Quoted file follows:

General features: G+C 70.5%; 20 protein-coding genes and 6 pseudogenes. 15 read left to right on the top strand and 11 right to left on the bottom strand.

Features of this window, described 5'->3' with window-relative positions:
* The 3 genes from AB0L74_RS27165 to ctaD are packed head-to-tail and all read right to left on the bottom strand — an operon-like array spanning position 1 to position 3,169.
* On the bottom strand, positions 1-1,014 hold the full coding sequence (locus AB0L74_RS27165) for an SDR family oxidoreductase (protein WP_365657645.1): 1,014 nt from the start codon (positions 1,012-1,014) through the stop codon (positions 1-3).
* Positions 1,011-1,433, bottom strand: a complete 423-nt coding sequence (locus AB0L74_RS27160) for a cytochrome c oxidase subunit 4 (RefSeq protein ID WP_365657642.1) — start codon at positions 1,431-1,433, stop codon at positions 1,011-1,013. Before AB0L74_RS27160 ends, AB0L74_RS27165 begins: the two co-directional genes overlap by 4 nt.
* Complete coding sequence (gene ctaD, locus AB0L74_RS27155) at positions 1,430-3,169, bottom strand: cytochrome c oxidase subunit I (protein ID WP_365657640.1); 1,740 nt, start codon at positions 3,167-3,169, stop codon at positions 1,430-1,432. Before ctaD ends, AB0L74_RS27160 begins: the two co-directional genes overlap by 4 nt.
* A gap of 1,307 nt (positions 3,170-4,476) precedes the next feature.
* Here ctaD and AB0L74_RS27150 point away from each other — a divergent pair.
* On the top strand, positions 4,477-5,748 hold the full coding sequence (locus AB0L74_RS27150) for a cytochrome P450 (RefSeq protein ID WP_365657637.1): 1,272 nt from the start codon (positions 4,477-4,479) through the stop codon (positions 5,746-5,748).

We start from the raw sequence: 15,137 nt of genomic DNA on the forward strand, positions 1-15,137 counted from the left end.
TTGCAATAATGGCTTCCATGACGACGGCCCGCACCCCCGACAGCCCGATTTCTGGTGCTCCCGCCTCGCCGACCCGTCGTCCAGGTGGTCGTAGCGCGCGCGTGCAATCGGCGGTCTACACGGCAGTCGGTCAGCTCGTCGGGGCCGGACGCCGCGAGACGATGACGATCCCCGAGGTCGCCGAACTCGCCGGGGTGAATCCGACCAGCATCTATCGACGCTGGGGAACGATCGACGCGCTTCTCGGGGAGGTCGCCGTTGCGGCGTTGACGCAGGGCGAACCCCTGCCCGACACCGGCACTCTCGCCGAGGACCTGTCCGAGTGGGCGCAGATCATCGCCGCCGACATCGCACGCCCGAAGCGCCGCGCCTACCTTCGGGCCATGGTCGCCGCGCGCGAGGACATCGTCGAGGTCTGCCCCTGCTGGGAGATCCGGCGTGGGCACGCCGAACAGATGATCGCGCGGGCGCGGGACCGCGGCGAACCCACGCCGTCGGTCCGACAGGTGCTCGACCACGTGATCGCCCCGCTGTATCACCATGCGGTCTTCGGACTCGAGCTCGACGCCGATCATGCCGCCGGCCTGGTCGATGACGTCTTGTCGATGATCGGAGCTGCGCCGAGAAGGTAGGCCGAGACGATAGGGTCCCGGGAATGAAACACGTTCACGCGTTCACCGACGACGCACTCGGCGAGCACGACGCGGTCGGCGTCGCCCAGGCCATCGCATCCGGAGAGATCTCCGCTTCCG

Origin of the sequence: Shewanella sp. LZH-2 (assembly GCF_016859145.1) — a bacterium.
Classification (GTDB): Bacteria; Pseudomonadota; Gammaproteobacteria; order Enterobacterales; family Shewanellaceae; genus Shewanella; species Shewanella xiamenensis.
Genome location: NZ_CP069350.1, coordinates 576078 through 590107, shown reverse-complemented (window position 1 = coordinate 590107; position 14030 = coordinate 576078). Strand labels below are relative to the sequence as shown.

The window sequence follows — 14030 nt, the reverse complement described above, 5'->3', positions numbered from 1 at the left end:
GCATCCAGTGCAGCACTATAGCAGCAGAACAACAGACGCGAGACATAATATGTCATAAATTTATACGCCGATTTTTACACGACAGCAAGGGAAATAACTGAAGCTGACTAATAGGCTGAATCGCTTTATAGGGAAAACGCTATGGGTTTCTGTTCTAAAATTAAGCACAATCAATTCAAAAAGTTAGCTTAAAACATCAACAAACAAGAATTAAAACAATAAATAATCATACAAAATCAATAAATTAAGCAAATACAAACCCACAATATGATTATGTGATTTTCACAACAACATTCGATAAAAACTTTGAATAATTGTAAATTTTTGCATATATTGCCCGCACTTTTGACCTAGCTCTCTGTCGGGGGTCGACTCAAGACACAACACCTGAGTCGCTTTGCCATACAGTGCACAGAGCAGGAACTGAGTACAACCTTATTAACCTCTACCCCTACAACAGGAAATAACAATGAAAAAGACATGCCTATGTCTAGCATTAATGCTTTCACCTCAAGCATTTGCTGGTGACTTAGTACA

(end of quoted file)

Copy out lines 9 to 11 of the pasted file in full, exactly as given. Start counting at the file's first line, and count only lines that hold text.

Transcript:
* On the top strand, positions 4,477-5,748 hold the full coding sequence (locus AB0L74_RS27150) for a cytochrome P450 (RefSeq protein ID WP_365657637.1): 1,272 nt from the start codon (positions 4,477-4,479) through the stop codon (positions 5,746-5,748).

We start from the raw sequence: 15,137 nt of genomic DNA on the forward strand, positions 1-15,137 counted from the left end.
TTGCAATAATGGCTTCCATGACGACGGCCCGCACCCCCGACAGCCCGATTTCTGGTGCTCCCGCCTCGCCGACCCGTCGTCCAGGTGGTCGTAGCGCGCGCGTGCAATCGGCGGTCTACACGGCAGTCGGTCAGCTCGTCGGGGCCGGACGCCGCGAGACGATGACGATCCCCGAGGTCGCCGAACTCGCCGGGGTGAATCCGACCAGCATCTATCGACGCTGGGGAACGATCGACGCGCTTCTCGGGGAGGTCGCCGTTGCGGCGTTGACGCAGGGCGAACCCCTGCCCGACACCGGCACTCTCGCCGAGGACCTGTCCGAGTGGGCGCAGATCATCGCCGCCGACATCGCACGCCCGAAGCGCCGCGCCTACCTTCGGGCCATGGTCGCCGCGCGCGAGGACATCGTCGAGGTCTGCCCCTGCTGGGAGATCCGGCGTGGGCACGCCGAACAGATGATCGCGCGGGCGCGGGACCGCGGCGAACCCACGCCGTCGGTCCGACAGGTGCTCGACCACGTGATCGCCCCGCTGTATCACCATGCGGTCTTCGGACTCGAGCTCGACGCCGATCATGCCGCCGGCCTGGTCGATGACGTCTTGTCGATGATCGGAGCTGCGCCGAGAAGGTAGGCCGAGACGATAGGGTCCCGGGAATGAAACACGTTCACGCGTTCACCGACGACGCACTCGGCGAGCACGACGCGGTCGGCGTCGCCCAGGCCATCGCATCCGGAGAGATCTCCGCTTCCG